We often hear the phrases “user-centered”, “human-centered”, “customer-centered” or similar terms, and often used interchangeably depending on the context.
A focus on the human means a focus on human psychology. Technology and design may change over time, but human psychology—our desires, emotions and motivations—changes very little. Thus, from a purely psychological perspective, what made a user interface successful in the 1970s is the very same as what makes one successful today.
The success and failure of a design is not just about one user sitting in front of a screen. It’s the result of a broader, more social interaction which means that a designer must have a toolbox full of concepts and methods drawn from the field of sociology. Simply put, sociology is the study of social human relationships—and such knowledge is thus necessary to us as designers.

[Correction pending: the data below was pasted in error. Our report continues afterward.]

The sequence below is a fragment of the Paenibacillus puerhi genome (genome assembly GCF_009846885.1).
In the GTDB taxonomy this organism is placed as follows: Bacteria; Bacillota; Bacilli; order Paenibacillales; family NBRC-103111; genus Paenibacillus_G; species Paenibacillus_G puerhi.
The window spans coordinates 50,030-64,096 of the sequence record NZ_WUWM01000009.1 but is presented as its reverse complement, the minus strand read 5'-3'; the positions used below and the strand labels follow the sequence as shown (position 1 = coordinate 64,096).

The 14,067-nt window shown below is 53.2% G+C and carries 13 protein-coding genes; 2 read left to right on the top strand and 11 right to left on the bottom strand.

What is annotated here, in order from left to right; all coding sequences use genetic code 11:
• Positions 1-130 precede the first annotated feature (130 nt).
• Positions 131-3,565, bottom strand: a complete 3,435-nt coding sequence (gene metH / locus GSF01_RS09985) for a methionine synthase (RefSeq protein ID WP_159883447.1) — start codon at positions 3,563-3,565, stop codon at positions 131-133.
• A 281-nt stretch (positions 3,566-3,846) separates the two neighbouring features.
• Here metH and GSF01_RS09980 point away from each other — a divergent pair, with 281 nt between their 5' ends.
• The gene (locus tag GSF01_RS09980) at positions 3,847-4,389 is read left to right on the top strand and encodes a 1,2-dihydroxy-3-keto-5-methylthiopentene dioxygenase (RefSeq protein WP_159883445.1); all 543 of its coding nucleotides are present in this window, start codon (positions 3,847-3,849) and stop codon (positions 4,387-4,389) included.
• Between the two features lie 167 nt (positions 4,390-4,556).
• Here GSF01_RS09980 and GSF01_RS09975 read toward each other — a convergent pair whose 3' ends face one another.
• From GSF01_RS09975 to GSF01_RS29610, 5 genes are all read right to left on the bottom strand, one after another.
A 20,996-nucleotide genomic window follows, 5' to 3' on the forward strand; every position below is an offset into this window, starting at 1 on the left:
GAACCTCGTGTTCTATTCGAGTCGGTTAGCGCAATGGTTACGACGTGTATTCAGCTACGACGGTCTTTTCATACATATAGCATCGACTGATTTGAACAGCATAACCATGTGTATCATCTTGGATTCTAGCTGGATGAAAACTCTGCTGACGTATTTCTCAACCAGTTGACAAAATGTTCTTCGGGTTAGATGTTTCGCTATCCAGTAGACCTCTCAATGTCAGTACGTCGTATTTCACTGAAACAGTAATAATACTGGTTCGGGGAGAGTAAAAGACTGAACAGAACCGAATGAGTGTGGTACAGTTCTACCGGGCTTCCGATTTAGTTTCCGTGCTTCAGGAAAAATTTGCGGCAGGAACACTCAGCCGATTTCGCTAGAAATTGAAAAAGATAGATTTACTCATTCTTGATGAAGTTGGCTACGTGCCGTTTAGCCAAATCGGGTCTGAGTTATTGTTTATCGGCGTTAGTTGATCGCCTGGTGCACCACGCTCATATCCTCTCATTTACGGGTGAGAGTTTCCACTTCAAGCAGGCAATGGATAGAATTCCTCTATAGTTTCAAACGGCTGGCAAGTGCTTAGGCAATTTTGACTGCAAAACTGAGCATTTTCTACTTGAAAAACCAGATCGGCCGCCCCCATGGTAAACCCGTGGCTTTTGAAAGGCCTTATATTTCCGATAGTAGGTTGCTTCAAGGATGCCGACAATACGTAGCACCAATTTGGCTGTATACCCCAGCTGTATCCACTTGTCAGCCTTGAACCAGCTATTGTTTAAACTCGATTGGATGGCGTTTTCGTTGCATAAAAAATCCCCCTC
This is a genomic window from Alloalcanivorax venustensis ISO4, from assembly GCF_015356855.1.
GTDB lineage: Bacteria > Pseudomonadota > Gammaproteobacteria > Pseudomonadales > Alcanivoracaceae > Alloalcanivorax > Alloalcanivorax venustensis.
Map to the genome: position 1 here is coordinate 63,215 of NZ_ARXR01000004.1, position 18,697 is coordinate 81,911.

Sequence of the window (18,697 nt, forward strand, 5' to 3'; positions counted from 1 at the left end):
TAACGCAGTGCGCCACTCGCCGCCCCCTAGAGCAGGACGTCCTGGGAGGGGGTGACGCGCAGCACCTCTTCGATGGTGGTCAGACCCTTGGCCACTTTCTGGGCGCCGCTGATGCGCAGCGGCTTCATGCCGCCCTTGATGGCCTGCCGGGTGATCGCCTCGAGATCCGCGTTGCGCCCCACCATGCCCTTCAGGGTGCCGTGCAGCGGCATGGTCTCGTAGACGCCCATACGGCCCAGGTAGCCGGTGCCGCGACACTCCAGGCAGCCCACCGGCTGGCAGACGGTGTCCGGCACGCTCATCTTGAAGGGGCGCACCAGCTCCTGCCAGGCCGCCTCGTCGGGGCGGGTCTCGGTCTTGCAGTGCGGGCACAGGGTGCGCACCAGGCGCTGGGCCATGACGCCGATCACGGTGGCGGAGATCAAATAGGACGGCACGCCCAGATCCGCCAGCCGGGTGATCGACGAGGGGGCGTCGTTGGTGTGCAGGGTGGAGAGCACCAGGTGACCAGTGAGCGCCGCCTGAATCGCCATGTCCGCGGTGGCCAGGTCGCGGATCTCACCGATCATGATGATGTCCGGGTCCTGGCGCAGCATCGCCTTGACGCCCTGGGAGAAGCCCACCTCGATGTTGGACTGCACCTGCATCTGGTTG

In a similar way to psychology, sociology remains fairly stable because groups of humans still have roughly the same dynamics today as they did 100 years ago. Therefore, design knowledge based on sociology is a stable foundation to stand on, even when it seems like the world is moving at an ever-increasing pace. That platform of stable knowledge will be a key ingredient to the success of your personal career—as well as the success of the companies for whom you work for.
Let’s compare the two men in the pictures. They live in different centuries with technologies that—from a technical point of view—are completely different. However, the designers of each system have applied the very same psychological and sociological knowledge / methods / concepts / insights in spite of the fact that so many technological advances have taken place in the decades between the two.
Their technology may be vastly different, but their psychological apparatus are identical, and their needs to get things done in collaboration with their colleagues (sociologically) are also identical.